Imaging findings

Transthoracic echocardiography is the most commonly used test to detect cardiovascular changes in children and adolescents with COVID-19. In most reports, changes have been observed mainly in the left ventricle, with a reduction in the ejection fraction (EF). Other findings included mitral regurgitation, pericardial effusion, and median hypokinesia of the inferoseptal and inferior walls (2,7,9,10,20,22,28). Oberweis et al. (21) reported a 21% reduction in left ventricular EF on hospital admission, with full recovery on day 10 of illness after treatment. In another series of cases, coronary aneurysm was found in 14.5% of the patients, two of whom had a Z score >10, indicating a giant aneurysm. It was more prevalent in patients with shock (2,7,9,28). Because of its applicability, this test is the initial method of choice in patients with suspected MIS-C to check for ventricular dysfunction, coronary artery aneurysms, and pericarditis (29).

The point-of-care ultrasound is used in the diagnosis of cardiovascular involvement and treatment. Its benefits are similar to transthoracic echocardiography, and it is useful for making real-time decisions at the bedside, including in suspected cases of MIS-C (30).

Cardiac magnetic resonance imaging, utilized for functional and morphological studies, is also useful for the differential diagnosis of cardiovascular diseases, such as acute ischemia. It also has interesting function in prognostication as the use of late gadolinium enhancement to identify areas of necrosis or fibrosis, which increase cardiovascular risk. In patients with suspected or diagnosed COVID-19, it is recommended to perform a short protocol (10-15 min), including a minimum set of data on cardiac function, focal myocardial damage, and three-dimensional imaging to identify coronary aneurysms (31). Examination of children and adolescents with COVID-19 is indicated for those who were diagnosed with MIS-C and those with an EF <50% or persistently low EF during the acute phase (29).

Cardiac computed tomography can assist in the exclusion of intracardiac thrombus and endocarditis. It may be preferable to transesophageal echocardiography because of the risk of aerosolization (28). However, in the pediatric population, this test should be only performed in those with suspected aneurysm of the distal coronary arteries that are not well visualized on echocardiography. In addition, this test is important in excluding coronary artery disease in patients with chest pain (31) and elevated troponin and diagnosing pulmonary thromboembolism, upon clinical suspicion (27).

Post-mortem histological findings

Dolhnikoff et al. (6) confirmed the direct effect of SARS-CoV-2 on cardiac tissue, stressing that this virus is a fundamental contributing factor for myocarditis and heart failure in patients with MIS-C. Post-mortem cardiac ultrasonography also showed hyperechogenic and diffusely thickened endocardium, thickened left myocardium, and slight pericardial effusion. Post-mortem computed tomography angiography did not reveal any signs of coronary artery alterations.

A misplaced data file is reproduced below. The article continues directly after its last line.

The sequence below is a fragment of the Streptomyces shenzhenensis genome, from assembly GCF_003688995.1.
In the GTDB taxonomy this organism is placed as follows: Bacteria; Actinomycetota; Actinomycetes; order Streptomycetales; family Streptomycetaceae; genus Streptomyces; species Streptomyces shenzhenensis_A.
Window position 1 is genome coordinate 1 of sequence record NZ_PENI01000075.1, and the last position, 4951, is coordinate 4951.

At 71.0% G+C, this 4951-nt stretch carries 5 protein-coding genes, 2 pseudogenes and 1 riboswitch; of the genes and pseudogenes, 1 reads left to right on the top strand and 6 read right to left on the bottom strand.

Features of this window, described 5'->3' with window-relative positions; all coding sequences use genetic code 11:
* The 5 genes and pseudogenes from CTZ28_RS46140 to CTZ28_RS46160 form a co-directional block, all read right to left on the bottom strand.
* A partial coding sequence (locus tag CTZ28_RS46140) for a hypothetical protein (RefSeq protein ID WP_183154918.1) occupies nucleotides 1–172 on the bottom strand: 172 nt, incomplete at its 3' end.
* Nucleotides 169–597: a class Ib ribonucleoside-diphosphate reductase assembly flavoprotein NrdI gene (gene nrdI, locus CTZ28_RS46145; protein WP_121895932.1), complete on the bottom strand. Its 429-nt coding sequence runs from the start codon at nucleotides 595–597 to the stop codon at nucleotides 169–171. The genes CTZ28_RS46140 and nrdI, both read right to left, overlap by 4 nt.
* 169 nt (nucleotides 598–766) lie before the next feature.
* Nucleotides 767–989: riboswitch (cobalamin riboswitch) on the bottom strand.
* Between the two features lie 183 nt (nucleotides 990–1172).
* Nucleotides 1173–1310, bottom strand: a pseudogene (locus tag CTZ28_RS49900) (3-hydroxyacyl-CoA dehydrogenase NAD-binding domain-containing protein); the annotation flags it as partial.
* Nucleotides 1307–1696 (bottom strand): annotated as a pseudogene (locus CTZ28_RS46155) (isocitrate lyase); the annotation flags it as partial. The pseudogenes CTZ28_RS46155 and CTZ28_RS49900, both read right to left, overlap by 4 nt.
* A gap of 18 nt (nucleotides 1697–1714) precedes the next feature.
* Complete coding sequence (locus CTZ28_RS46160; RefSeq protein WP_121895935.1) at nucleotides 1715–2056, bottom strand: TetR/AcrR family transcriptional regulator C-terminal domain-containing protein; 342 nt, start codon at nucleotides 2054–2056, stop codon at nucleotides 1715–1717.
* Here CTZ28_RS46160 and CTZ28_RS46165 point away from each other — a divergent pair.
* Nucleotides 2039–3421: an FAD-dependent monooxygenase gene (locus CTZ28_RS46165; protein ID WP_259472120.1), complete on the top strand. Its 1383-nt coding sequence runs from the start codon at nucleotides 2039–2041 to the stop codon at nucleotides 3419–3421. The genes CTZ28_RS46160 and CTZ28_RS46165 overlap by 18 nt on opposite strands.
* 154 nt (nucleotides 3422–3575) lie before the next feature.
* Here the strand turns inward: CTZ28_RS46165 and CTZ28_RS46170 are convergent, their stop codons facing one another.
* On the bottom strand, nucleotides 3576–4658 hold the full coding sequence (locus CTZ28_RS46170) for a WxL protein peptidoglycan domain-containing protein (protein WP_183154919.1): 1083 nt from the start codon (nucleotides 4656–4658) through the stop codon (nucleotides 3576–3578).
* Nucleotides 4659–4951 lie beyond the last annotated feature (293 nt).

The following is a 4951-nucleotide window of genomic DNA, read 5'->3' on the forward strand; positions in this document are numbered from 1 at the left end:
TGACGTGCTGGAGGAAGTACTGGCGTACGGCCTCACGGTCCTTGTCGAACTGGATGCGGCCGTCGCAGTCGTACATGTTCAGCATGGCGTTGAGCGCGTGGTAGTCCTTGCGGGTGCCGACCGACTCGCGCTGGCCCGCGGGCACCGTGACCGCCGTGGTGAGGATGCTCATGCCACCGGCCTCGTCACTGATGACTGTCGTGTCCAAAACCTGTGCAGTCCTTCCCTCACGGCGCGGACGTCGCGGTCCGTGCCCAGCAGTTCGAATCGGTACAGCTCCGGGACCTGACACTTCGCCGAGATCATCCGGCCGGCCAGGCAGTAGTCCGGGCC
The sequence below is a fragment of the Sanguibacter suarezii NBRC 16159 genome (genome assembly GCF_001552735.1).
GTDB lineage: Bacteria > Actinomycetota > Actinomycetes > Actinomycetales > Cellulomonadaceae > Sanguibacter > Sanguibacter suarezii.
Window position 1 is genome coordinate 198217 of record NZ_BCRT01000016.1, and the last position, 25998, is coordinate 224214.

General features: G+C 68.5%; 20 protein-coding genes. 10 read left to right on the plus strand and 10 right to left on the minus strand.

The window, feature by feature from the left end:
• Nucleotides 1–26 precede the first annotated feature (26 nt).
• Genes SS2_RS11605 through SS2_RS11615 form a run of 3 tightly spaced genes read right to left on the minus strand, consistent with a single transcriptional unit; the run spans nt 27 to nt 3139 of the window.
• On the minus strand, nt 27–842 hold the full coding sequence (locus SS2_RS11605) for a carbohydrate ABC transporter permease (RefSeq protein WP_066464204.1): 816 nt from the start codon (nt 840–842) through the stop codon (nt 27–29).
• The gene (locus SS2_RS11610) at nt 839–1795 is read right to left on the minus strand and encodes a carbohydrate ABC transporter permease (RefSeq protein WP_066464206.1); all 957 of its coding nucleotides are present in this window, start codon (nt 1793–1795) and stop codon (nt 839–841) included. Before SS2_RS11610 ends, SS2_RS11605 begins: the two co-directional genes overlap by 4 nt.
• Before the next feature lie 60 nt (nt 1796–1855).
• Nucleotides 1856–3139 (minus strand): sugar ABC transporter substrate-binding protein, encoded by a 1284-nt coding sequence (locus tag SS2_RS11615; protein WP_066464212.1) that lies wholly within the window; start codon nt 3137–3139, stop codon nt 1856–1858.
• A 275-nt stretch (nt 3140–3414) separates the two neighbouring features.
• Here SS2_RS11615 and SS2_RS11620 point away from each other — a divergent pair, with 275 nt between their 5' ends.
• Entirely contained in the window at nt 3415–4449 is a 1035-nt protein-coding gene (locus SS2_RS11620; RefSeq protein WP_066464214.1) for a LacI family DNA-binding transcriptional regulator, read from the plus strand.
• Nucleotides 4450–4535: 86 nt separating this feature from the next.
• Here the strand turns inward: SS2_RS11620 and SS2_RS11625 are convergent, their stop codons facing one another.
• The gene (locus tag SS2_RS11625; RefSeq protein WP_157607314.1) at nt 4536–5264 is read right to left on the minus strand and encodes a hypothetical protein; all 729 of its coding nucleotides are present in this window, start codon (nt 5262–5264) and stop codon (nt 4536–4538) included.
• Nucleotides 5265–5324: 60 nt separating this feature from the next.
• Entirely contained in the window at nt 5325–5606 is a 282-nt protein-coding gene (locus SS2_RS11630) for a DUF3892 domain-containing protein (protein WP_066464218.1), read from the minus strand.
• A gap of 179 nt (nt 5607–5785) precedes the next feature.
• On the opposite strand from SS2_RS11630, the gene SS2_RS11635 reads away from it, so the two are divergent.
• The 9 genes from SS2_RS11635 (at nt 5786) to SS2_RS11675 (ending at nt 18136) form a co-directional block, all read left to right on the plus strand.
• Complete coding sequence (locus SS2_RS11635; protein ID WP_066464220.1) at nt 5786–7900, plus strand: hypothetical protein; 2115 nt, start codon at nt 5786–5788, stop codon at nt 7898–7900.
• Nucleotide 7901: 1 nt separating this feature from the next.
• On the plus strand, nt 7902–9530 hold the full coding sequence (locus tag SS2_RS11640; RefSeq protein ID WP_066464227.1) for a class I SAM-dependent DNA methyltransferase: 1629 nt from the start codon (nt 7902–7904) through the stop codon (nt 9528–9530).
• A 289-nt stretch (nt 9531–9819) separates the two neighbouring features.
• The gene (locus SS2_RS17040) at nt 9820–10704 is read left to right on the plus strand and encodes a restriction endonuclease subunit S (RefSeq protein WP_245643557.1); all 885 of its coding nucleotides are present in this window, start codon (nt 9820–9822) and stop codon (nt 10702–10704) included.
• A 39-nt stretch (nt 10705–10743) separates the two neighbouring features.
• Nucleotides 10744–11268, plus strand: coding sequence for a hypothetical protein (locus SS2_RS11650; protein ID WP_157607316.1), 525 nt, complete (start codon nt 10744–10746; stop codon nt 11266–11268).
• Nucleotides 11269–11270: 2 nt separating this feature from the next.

Diagnosis and treatment of MIS-C

MIS-C, a febrile inflammatory disease with mucocutaneous and gastrointestinal manifestations, is associated with multiple organ dysfunction (30,32). Coronaviruses have been shown to have tropism for the cardiac muscle. Similarly, there is a cardiac involvement in 80% of patients with MIS-C (16,18,19). As a result of the multisystemic immunoinflammatory event, the levels of inflammatory and interleukin markers, cardiac biomarkers, and abnormal coagulation parameters are usually elevated in laboratory tests, evidencing cardiovascular injury.

The management of this pathology proposes the need to attenuate the systemic inflammatory response and to provide supportive treatment to reduce the incidence of complications (18). In the case of signs of shock, expansion with crystalloids should be performed with caution because of the risk of severe myocardial dysfunction. When administering vasoactive drugs, which occurred in 47-95% of patients, inotropes are the most appropriate for MIS-C (2,12,14,17,23,32). The first treatment option is intravenous immunoglobulin, with the time of use ranging from 1-2 days (2,14,17,23,32). Pulse therapy with methylprednisolone should be administered to patients who have shown resistance to treatment with intravenous immunoglobulin.

These two medications can be concomitantly used in severe cases (30). In patients who are refractory to these medications, anakinra (interleukin-1 antagonist) or tocilizumab (interleukin-6 receptor antagonist) (22,24,29) can be used. Patients with COVID-19 are at risk for venous and arterial thromboembolic events. Therefore, anticoagulants should be prioritized (3,6,15,16).

Cardiac complications and follow-up

The sequelae of pediatric COVID-19 can affect various organs and systems, such as the cardiovascular system. In fact, cardiac alterations associated with MIS-C were present in 35-100% of patients (11), with emphasis on the development of a coronary aneurysm, myocarditis, heart failure, cardiogenic shock, and pericardial effusion. This reinforces the need for prospective and serial imaging examinations (10,24).

In fact, in patients with MIS-C, the echocardiogram should be repeated after 1-2 weeks and after 4-6 weeks from the diagnosis. In patients with cardiac abnormalities during the acute phase, this test should be performed every 6 months (29).

CONCLUSIONS

The cardiovascular system is frequently involved in pediatric patients with COVID-19 and presents with a wide clinical spectrum and high morbidity rate. Future multicentric and longitudinal studies involving a significant number of children and adolescents with COVID-19 and MIS-C will be necessary to assess the impact on this system.

No potential conflict of interest was reported.

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https://www.researchpad.co/tools/openurl?pubtype=article&doi=10.6061/clinics/2021/e3001&title=Cardiac manifestations in pediatric COVID-19&author=Ana Carolina Marques do Vale Capucho,Paola Laureza Silva Resende,Daniel Alves Mascarenhas,Camila Lino Martins Rodrigues da Silva,Karen Saori Shiraishi Sawamura,Carolina da Rocha Brito Menezes,Maria de Fátima Rodrigues Diniz,Alessandro Cavalcanti Lianza,Werther Brunow de Carvalho,Clovis Artur Almeida da Silva,Gabriela Nunes Leal,&keyword=&subject=Editorial,